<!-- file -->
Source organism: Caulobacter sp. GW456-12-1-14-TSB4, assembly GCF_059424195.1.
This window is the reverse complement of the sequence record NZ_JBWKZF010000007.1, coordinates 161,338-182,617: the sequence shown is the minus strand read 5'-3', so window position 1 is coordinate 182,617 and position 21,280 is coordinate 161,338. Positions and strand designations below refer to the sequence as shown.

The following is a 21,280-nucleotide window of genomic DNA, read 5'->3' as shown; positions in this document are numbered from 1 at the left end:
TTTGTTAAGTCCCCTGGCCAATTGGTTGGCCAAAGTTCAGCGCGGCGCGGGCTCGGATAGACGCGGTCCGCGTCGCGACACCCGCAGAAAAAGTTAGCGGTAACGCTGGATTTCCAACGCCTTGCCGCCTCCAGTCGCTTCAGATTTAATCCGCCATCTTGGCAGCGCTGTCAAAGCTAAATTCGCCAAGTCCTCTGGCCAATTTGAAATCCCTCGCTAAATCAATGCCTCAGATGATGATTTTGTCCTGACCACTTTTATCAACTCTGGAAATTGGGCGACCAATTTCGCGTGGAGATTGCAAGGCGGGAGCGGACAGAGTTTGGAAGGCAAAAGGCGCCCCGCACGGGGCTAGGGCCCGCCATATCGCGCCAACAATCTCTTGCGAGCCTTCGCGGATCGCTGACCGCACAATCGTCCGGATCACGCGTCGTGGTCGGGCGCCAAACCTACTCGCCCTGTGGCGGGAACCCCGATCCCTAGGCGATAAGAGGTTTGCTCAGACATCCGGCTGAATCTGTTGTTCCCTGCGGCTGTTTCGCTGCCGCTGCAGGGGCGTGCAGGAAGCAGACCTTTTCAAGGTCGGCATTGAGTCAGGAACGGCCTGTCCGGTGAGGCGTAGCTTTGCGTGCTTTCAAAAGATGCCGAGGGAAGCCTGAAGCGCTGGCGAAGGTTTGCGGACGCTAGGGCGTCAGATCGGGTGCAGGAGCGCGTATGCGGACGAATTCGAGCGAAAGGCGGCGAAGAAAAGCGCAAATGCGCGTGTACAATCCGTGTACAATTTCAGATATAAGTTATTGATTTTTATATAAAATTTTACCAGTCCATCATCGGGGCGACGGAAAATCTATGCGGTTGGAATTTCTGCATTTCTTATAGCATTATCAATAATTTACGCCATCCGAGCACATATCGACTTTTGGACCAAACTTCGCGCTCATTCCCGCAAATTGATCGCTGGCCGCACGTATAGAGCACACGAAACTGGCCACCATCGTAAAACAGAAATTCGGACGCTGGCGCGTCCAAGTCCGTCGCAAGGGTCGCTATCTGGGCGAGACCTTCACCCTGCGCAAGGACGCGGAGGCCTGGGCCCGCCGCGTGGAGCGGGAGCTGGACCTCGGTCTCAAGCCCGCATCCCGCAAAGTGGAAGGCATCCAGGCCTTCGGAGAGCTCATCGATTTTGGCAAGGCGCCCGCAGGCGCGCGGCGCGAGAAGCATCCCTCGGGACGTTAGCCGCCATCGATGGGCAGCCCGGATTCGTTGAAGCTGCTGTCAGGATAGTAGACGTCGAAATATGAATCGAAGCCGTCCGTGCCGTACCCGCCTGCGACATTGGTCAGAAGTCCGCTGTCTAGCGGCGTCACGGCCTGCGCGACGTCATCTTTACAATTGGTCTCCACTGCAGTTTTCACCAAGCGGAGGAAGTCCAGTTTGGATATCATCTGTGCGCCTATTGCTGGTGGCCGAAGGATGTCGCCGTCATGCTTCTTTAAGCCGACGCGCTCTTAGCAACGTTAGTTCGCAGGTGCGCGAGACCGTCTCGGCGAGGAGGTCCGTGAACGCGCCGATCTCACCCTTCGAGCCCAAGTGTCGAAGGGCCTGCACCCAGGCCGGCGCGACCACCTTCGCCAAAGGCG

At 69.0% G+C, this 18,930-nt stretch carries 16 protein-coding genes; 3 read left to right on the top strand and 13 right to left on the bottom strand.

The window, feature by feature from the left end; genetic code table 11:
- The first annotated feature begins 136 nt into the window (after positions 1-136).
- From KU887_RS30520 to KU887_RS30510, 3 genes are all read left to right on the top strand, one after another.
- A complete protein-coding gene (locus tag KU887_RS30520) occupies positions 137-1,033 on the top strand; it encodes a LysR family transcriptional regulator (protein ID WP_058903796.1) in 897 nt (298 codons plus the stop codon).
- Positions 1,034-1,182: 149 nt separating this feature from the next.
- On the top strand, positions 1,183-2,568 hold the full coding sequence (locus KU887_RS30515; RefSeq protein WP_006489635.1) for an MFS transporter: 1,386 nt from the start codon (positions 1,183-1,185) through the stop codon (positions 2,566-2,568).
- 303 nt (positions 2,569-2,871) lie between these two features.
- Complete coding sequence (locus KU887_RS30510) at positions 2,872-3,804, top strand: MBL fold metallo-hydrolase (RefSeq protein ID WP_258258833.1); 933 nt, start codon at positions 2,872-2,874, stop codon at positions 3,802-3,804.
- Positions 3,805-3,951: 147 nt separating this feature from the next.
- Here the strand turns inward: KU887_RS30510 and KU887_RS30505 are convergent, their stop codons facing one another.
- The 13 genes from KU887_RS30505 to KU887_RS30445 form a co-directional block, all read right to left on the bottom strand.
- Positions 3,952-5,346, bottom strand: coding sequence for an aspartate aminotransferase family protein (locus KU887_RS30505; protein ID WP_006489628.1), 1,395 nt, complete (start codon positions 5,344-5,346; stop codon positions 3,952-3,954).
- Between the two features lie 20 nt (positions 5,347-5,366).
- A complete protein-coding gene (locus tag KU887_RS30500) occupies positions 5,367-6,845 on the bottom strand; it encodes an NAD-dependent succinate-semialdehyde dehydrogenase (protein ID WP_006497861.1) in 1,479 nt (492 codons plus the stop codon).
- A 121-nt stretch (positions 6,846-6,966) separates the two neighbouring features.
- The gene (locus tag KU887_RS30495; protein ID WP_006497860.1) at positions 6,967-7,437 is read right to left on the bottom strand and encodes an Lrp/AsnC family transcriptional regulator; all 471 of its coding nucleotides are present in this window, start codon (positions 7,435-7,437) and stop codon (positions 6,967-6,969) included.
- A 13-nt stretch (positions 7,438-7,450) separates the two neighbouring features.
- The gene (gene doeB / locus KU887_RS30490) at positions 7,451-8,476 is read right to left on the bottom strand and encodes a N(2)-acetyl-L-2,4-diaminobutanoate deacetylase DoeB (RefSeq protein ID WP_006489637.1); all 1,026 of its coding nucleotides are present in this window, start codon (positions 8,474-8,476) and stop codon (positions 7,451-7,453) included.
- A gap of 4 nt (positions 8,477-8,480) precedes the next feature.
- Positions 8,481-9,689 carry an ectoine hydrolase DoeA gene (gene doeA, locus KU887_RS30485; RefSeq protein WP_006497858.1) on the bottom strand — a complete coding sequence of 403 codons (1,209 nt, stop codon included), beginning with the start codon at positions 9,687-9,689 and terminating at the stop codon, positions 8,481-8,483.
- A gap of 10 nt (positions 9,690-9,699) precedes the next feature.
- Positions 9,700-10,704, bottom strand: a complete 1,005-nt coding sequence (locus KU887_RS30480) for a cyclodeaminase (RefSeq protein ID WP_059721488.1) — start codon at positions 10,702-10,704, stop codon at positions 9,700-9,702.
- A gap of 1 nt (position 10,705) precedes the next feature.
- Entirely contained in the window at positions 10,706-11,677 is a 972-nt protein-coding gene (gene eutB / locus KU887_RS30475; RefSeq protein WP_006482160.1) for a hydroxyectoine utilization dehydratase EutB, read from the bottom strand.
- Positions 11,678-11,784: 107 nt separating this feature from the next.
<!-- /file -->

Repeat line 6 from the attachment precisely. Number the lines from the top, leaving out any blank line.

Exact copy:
The window, feature by feature from the left end; genetic code table 11: